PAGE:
Kelly (Rachel Zampelli) lets Peter (Thomas Keegan) read a letter from his dead twin brother, her husband (also played by Thomas Keegan).

Some actors find two-character plays especially brutal, because they rarely get emotional or physical breaks during the show. Thomas Keegan is way more hard-core than those people.

“Dying City,” running at Signature Theatre, has three characters and a cast of two. As twin brothers Craig and Peter, Keegan is onstage for nearly the whole play. He even switches roles without leaving the set.

Peter, an actor, is still reeling from the death of his twin. Craig was a soldier in the Iraq War, stationed at Abu Ghraib, who had trouble communicating with his wife, Kelly (Rachel Zampelli). The play is a 70-minute power struggle among the three characters, Craig in flashback, Peter in the present.

Keegan had some invaluable help understanding the relationship between Peter and Craig: Director Matt Gardiner has a twin brother himself (actor James Gardiner).

“I have a feeling of ownership over my twin brother,” Gardiner says. “His triumphs are more thrilling to me than any of mine. And when he falls, it is incredibly painful.”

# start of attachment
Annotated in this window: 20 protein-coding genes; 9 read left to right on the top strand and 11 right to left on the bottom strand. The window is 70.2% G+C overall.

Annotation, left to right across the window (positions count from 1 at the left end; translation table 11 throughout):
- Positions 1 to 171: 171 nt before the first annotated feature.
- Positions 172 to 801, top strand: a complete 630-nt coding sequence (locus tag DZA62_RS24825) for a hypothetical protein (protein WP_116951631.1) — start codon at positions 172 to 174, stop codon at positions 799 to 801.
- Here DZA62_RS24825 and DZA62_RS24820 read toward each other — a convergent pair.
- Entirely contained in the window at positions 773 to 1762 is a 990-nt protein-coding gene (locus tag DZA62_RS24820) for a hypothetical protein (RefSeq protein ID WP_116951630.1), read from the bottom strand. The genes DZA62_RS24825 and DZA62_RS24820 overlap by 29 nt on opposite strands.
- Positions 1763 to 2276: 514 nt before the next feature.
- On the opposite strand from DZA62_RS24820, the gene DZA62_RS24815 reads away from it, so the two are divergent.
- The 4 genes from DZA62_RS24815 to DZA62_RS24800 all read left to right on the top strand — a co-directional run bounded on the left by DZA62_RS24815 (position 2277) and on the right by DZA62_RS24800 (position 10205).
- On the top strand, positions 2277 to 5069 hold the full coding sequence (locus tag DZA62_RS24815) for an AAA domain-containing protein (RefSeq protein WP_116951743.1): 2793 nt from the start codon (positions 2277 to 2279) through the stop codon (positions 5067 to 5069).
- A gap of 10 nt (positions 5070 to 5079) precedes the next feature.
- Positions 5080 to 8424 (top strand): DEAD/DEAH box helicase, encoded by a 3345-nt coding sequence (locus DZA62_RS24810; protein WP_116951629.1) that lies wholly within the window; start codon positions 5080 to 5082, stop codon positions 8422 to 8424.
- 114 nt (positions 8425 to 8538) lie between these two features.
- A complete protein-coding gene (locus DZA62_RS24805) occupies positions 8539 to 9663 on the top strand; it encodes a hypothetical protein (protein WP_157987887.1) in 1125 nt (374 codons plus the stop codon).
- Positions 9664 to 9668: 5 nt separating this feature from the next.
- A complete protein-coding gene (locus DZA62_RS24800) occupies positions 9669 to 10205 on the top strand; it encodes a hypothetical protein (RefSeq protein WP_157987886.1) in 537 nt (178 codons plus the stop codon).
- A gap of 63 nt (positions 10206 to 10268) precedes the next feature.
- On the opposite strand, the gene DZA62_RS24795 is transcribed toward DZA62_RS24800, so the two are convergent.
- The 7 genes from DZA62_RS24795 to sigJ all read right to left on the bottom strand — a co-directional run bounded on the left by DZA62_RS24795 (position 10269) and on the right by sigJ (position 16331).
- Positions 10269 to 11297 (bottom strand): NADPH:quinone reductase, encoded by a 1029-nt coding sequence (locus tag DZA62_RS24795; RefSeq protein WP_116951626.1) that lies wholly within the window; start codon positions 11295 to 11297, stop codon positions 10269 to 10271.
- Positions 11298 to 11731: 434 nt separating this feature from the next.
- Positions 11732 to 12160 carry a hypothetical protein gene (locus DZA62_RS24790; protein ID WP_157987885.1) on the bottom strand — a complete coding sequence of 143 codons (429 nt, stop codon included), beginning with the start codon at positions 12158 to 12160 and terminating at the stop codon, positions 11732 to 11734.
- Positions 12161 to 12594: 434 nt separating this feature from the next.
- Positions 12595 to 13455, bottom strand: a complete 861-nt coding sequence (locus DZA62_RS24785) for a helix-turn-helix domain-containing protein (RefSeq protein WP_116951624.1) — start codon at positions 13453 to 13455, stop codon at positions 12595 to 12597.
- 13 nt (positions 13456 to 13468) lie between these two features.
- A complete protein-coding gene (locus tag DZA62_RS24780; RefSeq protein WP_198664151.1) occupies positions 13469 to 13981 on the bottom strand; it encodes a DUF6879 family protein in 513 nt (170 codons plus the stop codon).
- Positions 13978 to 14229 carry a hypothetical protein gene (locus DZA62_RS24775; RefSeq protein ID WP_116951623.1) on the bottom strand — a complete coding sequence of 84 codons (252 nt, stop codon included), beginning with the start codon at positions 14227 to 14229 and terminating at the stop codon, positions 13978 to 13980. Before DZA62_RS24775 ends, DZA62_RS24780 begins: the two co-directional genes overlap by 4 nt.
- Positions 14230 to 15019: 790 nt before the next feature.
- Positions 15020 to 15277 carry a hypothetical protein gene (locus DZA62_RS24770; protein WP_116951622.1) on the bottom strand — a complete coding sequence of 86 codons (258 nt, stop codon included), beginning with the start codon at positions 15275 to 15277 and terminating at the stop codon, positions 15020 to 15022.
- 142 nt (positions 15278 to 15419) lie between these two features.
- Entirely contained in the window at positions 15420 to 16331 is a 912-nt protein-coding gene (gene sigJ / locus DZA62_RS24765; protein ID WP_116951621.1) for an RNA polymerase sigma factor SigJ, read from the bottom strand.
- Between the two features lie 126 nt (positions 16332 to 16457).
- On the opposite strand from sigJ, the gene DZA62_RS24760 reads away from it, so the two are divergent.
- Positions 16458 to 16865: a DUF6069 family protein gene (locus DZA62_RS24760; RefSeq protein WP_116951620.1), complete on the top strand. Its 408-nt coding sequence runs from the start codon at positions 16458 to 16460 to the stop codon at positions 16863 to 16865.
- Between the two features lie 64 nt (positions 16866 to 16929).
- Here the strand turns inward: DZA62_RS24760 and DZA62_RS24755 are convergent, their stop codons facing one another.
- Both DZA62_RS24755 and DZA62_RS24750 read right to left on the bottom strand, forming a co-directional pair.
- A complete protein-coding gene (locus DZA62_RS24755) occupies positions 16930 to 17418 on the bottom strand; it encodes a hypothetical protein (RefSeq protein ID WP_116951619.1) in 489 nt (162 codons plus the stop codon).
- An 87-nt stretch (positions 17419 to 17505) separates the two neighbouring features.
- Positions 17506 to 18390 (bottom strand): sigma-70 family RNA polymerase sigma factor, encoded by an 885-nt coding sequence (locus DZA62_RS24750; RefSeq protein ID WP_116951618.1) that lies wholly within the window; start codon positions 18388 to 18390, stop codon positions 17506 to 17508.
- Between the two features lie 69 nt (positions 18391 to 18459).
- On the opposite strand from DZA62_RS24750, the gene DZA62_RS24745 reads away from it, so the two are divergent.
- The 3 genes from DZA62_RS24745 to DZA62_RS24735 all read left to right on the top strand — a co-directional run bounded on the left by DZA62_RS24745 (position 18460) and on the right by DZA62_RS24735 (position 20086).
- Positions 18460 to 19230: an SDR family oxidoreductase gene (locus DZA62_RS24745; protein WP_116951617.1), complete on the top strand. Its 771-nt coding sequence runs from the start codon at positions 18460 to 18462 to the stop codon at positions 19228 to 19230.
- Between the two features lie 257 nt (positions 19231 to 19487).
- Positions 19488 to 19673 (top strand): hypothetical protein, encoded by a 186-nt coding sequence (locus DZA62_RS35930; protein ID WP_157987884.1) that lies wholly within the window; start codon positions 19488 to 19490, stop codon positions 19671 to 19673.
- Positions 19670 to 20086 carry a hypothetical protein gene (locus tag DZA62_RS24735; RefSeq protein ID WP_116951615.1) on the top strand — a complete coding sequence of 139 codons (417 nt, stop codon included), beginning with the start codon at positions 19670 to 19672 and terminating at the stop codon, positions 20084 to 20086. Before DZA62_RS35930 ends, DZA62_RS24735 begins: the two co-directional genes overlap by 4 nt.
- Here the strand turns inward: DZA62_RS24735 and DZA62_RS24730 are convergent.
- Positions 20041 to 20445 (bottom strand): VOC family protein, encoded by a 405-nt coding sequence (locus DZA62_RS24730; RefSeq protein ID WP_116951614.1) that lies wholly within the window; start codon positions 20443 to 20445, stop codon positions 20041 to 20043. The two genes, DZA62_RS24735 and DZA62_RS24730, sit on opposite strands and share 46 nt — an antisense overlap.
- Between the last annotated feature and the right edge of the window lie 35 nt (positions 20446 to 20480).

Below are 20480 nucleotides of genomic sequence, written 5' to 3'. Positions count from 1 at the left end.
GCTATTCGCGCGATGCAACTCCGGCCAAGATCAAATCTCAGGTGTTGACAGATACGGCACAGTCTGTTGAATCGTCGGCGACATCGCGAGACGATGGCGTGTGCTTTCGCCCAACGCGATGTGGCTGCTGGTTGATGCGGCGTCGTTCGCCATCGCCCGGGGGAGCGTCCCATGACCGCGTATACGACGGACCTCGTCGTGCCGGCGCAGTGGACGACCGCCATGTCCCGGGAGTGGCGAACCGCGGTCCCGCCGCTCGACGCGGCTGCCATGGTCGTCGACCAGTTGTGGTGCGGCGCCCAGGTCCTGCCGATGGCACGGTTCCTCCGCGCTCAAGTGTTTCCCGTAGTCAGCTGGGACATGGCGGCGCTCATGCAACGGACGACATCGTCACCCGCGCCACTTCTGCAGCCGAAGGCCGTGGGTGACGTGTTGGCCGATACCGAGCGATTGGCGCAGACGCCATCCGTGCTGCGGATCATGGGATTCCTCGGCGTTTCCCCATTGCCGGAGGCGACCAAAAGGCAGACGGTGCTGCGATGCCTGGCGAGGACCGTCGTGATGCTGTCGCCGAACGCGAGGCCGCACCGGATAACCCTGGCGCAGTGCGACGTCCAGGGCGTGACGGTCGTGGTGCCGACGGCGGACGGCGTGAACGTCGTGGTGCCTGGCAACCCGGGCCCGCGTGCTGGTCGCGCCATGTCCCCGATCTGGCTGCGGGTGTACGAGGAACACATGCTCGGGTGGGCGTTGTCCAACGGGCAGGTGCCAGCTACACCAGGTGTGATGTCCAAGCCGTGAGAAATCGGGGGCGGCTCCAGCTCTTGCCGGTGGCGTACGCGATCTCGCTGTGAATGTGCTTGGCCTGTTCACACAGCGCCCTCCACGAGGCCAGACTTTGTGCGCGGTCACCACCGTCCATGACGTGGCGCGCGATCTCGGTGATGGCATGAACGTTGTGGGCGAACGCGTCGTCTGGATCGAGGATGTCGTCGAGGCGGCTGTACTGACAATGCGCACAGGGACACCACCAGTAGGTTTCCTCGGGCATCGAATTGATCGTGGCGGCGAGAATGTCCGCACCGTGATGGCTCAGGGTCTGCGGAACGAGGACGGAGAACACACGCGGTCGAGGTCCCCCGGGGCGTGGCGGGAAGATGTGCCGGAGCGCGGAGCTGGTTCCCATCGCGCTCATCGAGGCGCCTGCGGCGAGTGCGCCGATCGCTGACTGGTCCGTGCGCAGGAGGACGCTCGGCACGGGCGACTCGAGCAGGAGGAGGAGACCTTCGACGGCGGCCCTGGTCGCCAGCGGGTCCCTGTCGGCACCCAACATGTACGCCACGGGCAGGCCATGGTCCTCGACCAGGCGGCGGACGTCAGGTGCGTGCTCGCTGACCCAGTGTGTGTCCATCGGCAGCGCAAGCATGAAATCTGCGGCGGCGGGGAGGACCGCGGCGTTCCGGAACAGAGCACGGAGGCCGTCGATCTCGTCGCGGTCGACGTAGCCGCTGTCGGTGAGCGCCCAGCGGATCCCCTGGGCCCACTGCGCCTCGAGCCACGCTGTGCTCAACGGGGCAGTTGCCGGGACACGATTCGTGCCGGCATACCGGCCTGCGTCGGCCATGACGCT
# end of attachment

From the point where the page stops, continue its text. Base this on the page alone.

Craig and Peter are disgusted by and obsessed with each other’s choices. They subtly mirror the dynamic between Americans at home and troops in Iraq, who are seen at once as liberators and conquerors, as fighting terror and propagating it.

In playing twins, there’s a temptation to make it obvious to the audience which character is on stage. Gardiner and Keegan decided that overemphasizing the differences between Craig and Peter could make the double casting come off as a gimmick.

Keegan’s dual performance is informed by the quirks of playwright Christopher Shinn’s script. For example, Shinn writes that Peter used to impersonate Craig when they were children. It’s a useful detail, given that Peter grew up to be an actor, and a handy explanation of the characters’ similar mannerisms.

“The twins are two distinctly different people who have different energies and different motives and tactics,” Keegan says. “But there are moments where it will become somewhat unclear to the audience exactly which brother Kelly is dealing with,” and that’s by design.

Says Keegan: “If the audience isn’t quite sure who I am, that’s OK with me.”

The Story: Kelly (Signature regular Rachel Zampelli), a therapist, is mourning her husband Craig’s mysterious death in the Iraq War when Craig’s twin brother, the somewhat unstable Peter, shows up and wants to talk about his feelings.

Signature Theatre, 4200 Campbell Ave., Arlington; through Nov. 25; 703-820-9771.